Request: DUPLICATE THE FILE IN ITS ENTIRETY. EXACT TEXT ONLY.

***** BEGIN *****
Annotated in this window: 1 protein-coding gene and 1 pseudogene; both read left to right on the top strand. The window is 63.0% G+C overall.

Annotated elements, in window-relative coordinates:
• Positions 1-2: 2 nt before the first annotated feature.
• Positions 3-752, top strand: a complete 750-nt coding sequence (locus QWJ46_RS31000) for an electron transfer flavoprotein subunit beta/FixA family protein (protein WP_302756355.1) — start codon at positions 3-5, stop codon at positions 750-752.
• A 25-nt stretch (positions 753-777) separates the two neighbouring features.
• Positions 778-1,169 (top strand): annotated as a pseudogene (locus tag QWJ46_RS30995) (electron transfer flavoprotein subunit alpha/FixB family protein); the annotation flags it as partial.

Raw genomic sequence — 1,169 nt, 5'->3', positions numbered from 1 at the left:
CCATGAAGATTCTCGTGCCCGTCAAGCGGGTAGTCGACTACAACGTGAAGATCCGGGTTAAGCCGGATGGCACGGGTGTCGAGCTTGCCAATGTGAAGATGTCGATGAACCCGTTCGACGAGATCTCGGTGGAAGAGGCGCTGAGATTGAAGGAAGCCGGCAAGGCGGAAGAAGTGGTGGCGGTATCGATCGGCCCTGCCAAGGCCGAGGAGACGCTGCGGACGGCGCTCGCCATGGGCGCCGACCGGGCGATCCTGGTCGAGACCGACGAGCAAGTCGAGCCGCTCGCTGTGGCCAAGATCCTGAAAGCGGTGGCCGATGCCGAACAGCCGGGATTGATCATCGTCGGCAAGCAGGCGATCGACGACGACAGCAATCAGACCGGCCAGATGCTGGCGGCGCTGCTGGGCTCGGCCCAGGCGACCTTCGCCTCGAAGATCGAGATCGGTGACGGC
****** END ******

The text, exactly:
Annotated in this window: 1 protein-coding gene and 1 pseudogene; both read left to right on the top strand. The window is 63.0% G+C overall.

Annotated elements, in window-relative coordinates:
• Positions 1-2: 2 nt before the first annotated feature.
• Positions 3-752, top strand: a complete 750-nt coding sequence (locus QWJ46_RS31000) for an electron transfer flavoprotein subunit beta/FixA family protein (protein WP_302756355.1) — start codon at positions 3-5, stop codon at positions 750-752.
• A 25-nt stretch (positions 753-777) separates the two neighbouring features.
• Positions 778-1,169 (top strand): annotated as a pseudogene (locus tag QWJ46_RS30995) (electron transfer flavoprotein subunit alpha/FixB family protein); the annotation flags it as partial.

Raw genomic sequence — 1,169 nt, 5'->3', positions numbered from 1 at the left:
CCATGAAGATTCTCGTGCCCGTCAAGCGGGTAGTCGACTACAACGTGAAGATCCGGGTTAAGCCGGATGGCACGGGTGTCGAGCTTGCCAATGTGAAGATGTCGATGAACCCGTTCGACGAGATCTCGGTGGAAGAGGCGCTGAGATTGAAGGAAGCCGGCAAGGCGGAAGAAGTGGTGGCGGTATCGATCGGCCCTGCCAAGGCCGAGGAGACGCTGCGGACGGCGCTCGCCATGGGCGCCGACCGGGCGATCCTGGTCGAGACCGACGAGCAAGTCGAGCCGCTCGCTGTGGCCAAGATCCTGAAAGCGGTGGCCGATGCCGAACAGCCGGGATTGATCATCGTCGGCAAGCAGGCGATCGACGACGACAGCAATCAGACCGGCCAGATGCTGGCGGCGCTGCTGGGCTCGGCCCAGGCGACCTTCGCCTCGAAGATCGAGATCGGTGACGGC